Ever wondered why some people are easy to make connections with and others aren’t?
You can have someone that you have worked with for 5 years and never gone past cordial greetings. On the other hand, you could bump into someone at the pub (when we could do such things) and have a boozy conversation that could lead to you spending the rest of your life together!
What is it that deepens relationships past the simple ‘hi’? ‘The Power of Moments’ by the Heath Brothers has led me to think a little deeper on the topic.
When it comes to intimate relationships - with our partners and the people closest to us its ‘responsiveness’.
Our relationships are stronger when we perceive that our partners are responsive to us.
Responsiveness consists of three ingredients:
Understanding: My partner knows how I see myself and what is important to me.
Validation: My partner respects who I am and what I want.
Caring: My partner takes advice and supportive steps in helping me meet my needs.
In a list like this, it appears very self-centred. It's all about me, myself and I. But it's reciprocal selfishness - our partner will expect the same from us.
Non-responsiveness is corrosive for any relationship.
Imagine, if you will, having a shitty, stressful day and your partner doesn’t notice your sour mood. It makes it 100x worse. A simple “are you ok” and a hug could help ease the stresses of the day.
Even on a less intimate scale, if you go to a restaurant and they take forever to bring you the menu, you feel ignored and more importantly, not special.
A ‘responsive’ restaurant is the one that gives you a free bottle of wine because they learnt it was your birthday today.
Australian Red Cross Lifeblood does a great job of being responsive. I’m O- (a universal donor) with a massive vein popping out of my arm. I donate every 12 weeks because I’m able to but I keep going back because they make me feel special.
Every time I go in, the lady at the front desk says “Thank you so much for coming in today, we appreciate you”. The whole experience - while basically being a medical procedure, it's full of “Thank yous” (and mentos for some reason). A few days after the donation I get a text from Australian Red Cross Lifeblood saying:
“Hi Jessica, Thank you for your 0- blood donation! It’s already on its way to give life to someone at The Epworth Hospital, Vic. Thanks, Australian Red Cross Lifeblood.”
I look forward to these 12 week appointments because they make me feel special.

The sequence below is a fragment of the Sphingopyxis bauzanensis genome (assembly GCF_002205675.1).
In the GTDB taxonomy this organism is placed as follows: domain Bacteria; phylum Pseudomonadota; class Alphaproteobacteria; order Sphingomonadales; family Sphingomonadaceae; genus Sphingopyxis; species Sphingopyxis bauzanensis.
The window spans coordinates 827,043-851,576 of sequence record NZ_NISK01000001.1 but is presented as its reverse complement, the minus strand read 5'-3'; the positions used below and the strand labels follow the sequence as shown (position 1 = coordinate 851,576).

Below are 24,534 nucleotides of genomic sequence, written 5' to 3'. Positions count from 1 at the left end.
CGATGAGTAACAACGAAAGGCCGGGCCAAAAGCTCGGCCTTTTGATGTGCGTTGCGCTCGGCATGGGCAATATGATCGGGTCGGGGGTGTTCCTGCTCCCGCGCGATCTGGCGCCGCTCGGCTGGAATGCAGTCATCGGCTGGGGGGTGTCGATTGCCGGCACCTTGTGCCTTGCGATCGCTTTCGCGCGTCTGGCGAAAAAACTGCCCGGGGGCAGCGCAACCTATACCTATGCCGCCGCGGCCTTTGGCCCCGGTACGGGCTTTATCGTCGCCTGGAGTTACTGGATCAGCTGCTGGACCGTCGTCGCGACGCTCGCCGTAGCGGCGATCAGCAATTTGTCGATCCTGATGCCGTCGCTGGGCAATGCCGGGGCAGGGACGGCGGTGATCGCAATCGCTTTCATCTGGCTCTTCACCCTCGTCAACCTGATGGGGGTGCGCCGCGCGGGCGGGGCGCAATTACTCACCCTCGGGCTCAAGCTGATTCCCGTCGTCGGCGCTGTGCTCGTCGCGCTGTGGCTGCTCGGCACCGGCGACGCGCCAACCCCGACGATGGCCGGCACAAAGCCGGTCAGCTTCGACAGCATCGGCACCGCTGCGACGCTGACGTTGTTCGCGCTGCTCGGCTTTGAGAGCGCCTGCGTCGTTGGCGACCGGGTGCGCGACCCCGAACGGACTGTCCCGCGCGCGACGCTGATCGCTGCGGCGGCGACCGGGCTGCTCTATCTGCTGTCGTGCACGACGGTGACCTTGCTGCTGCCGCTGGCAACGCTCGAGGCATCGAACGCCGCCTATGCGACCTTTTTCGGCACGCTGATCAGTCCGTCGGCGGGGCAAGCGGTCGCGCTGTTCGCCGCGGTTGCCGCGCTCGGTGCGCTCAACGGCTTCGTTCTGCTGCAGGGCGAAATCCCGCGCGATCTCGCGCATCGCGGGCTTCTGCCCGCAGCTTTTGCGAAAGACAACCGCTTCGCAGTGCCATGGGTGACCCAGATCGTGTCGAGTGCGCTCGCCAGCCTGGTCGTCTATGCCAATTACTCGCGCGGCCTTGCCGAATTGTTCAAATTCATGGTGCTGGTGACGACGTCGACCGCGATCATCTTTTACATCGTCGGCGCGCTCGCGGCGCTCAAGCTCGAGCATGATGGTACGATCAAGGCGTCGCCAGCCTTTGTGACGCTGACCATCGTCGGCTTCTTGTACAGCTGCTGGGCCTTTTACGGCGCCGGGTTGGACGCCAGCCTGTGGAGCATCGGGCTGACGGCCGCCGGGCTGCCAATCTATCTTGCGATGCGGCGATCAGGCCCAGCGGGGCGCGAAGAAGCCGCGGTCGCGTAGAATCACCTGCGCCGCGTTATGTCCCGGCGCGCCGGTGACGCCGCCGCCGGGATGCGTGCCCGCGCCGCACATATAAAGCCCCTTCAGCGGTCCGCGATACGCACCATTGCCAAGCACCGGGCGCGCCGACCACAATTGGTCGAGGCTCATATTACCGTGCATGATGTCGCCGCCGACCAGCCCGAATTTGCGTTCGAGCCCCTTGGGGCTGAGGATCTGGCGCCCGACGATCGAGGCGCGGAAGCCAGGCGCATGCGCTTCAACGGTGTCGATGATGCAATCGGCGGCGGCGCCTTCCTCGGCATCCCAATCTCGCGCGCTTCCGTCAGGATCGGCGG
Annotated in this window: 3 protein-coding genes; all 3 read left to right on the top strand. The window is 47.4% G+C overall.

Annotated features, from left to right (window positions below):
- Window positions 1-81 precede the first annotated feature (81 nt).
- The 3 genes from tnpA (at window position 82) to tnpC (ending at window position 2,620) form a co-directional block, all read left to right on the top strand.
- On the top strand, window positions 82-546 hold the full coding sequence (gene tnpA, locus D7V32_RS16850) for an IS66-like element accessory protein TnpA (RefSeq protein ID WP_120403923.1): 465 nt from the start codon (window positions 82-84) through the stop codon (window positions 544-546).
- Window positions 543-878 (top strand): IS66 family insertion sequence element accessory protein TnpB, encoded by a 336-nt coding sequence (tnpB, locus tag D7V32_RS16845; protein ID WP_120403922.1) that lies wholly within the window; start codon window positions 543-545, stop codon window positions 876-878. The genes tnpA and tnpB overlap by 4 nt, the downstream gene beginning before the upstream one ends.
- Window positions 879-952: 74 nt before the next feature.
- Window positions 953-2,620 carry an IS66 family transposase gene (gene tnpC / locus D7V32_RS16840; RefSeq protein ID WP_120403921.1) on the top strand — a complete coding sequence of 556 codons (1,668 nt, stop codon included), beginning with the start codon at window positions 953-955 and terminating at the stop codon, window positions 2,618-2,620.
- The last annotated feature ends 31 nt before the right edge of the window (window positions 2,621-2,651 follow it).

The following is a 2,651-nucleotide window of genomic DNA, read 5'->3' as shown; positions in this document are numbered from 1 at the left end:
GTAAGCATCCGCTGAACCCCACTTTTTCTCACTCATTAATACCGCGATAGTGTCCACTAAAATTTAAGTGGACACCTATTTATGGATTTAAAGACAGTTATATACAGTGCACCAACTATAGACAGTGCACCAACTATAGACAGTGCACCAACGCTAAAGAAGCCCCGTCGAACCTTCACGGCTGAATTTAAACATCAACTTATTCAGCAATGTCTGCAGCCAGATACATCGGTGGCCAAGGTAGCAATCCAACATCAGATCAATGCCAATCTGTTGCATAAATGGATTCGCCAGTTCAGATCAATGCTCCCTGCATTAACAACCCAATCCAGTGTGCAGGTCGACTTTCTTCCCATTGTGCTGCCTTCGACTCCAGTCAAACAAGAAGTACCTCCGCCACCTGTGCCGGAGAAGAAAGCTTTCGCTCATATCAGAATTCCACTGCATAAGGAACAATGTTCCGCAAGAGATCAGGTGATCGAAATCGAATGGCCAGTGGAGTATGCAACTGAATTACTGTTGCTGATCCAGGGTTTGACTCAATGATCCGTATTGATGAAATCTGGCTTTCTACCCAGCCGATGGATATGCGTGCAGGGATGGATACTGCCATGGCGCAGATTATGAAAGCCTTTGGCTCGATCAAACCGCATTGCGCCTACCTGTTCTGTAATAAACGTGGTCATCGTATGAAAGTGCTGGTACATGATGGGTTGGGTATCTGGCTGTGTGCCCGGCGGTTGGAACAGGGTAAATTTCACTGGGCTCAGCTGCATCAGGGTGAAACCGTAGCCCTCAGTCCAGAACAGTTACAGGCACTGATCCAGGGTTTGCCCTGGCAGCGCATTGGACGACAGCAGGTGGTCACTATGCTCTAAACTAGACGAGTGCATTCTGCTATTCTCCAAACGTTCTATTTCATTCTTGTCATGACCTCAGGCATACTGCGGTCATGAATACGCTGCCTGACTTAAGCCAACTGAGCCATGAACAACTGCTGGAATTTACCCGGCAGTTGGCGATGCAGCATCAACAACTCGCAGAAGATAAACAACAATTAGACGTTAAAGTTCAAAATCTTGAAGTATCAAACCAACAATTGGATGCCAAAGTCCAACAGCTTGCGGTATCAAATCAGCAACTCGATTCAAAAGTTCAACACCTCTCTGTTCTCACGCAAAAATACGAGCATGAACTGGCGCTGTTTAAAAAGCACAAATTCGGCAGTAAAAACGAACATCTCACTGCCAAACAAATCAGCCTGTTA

Responsiveness doesn’t necessarily lead to intimacy - like my relationship with Australian Red Cross Lifeblood. There are no tears when we part ways.
However responsiveness combined with openness is how you encourage intimacy in a relationship.
This happens when one person reveals something and waits to see if the other person will share something back. By doing so it's a sign of understanding, validation and caring.
“I’ve heard you, I understand and accept what you’re saying, and I care enough to disclose something about myself.”
It’s about taking-turns.
In 1997 Art Aron, a social psychologist, conducted a study called “The Experimental Generation of Interpersonal Closeness”. Pairs of College students, who didn’t know each other, had to go through a list of 36 questions together. The questions start off quite general but get more intimate as they progress. I’ve included them below because they are pretty interesting.
The conclusion was that even though the pairs had only spent 45 minutes with each other, they rated the “closeness” of the engagement at the same level as their “closest, deepest, most involved and most intimate relationships”. That’s insane.
The questions themselves aren’t that special, it's the turn-taking and escalating cycle of vulnerability that deepens the relationship. The most important thing to note is that the cycle didn’t start naturally. You must start it.
All it takes is to share something real - something that makes you feel a little bit vulnerable.
It's been interesting to reflect on how I’ve made friends over the last few years and it normally starts with a moment of vulnerability. Admitting that you don’t know anyone one here, or that yes, that is your kid who is wee-ing on the playground. People's response to those moments have been the start of some really treasured friendships.
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